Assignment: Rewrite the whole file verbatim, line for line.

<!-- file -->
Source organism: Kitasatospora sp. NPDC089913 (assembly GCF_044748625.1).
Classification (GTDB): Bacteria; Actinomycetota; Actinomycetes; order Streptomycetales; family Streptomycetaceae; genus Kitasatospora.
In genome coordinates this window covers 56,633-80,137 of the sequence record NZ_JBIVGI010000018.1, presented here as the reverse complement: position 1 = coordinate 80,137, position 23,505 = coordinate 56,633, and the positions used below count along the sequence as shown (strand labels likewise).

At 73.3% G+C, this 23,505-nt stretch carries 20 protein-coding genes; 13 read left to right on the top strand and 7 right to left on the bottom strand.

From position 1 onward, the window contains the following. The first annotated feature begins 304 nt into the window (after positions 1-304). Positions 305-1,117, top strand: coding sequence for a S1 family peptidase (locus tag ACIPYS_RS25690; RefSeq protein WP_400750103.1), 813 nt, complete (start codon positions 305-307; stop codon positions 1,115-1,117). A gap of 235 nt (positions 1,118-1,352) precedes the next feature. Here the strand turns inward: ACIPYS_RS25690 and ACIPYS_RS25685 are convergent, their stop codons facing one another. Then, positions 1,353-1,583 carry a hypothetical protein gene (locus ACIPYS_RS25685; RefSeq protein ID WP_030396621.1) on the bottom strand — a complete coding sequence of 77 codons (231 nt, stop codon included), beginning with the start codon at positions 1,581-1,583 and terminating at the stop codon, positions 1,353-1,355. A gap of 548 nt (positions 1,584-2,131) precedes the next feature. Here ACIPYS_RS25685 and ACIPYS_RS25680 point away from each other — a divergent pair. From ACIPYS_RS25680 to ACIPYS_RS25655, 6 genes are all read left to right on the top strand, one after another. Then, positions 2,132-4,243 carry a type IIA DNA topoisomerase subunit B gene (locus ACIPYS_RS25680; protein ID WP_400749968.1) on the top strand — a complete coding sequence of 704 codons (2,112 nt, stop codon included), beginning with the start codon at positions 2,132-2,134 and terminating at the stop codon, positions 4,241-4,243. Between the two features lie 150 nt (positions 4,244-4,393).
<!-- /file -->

Source organism: Kitasatospora sp. NPDC089913 (assembly GCF_044748625.1).
Classification (GTDB): Bacteria; Actinomycetota; Actinomycetes; order Streptomycetales; family Streptomycetaceae; genus Kitasatospora.
In genome coordinates this window covers 56,633-80,137 of the sequence record NZ_JBIVGI010000018.1, presented here as the reverse complement: position 1 = coordinate 80,137, position 23,505 = coordinate 56,633, and the positions used below count along the sequence as shown (strand labels likewise).

At 73.3% G+C, this 23,505-nt stretch carries 20 protein-coding genes; 13 read left to right on the top strand and 7 right to left on the bottom strand.

From position 1 onward, the window contains the following. The first annotated feature begins 304 nt into the window (after positions 1-304). Positions 305-1,117, top strand: coding sequence for a S1 family peptidase (locus tag ACIPYS_RS25690; RefSeq protein WP_400750103.1), 813 nt, complete (start codon positions 305-307; stop codon positions 1,115-1,117). A gap of 235 nt (positions 1,118-1,352) precedes the next feature. Here the strand turns inward: ACIPYS_RS25690 and ACIPYS_RS25685 are convergent, their stop codons facing one another. Then, positions 1,353-1,583 carry a hypothetical protein gene (locus ACIPYS_RS25685; RefSeq protein ID WP_030396621.1) on the bottom strand — a complete coding sequence of 77 codons (231 nt, stop codon included), beginning with the start codon at positions 1,581-1,583 and terminating at the stop codon, positions 1,353-1,355. A gap of 548 nt (positions 1,584-2,131) precedes the next feature. Here ACIPYS_RS25685 and ACIPYS_RS25680 point away from each other — a divergent pair. From ACIPYS_RS25680 to ACIPYS_RS25655, 6 genes are all read left to right on the top strand, one after another. Then, positions 2,132-4,243 carry a type IIA DNA topoisomerase subunit B gene (locus ACIPYS_RS25680; protein ID WP_400749968.1) on the top strand — a complete coding sequence of 704 codons (2,112 nt, stop codon included), beginning with the start codon at positions 2,132-2,134 and terminating at the stop codon, positions 4,241-4,243. Between the two features lie 150 nt (positions 4,244-4,393).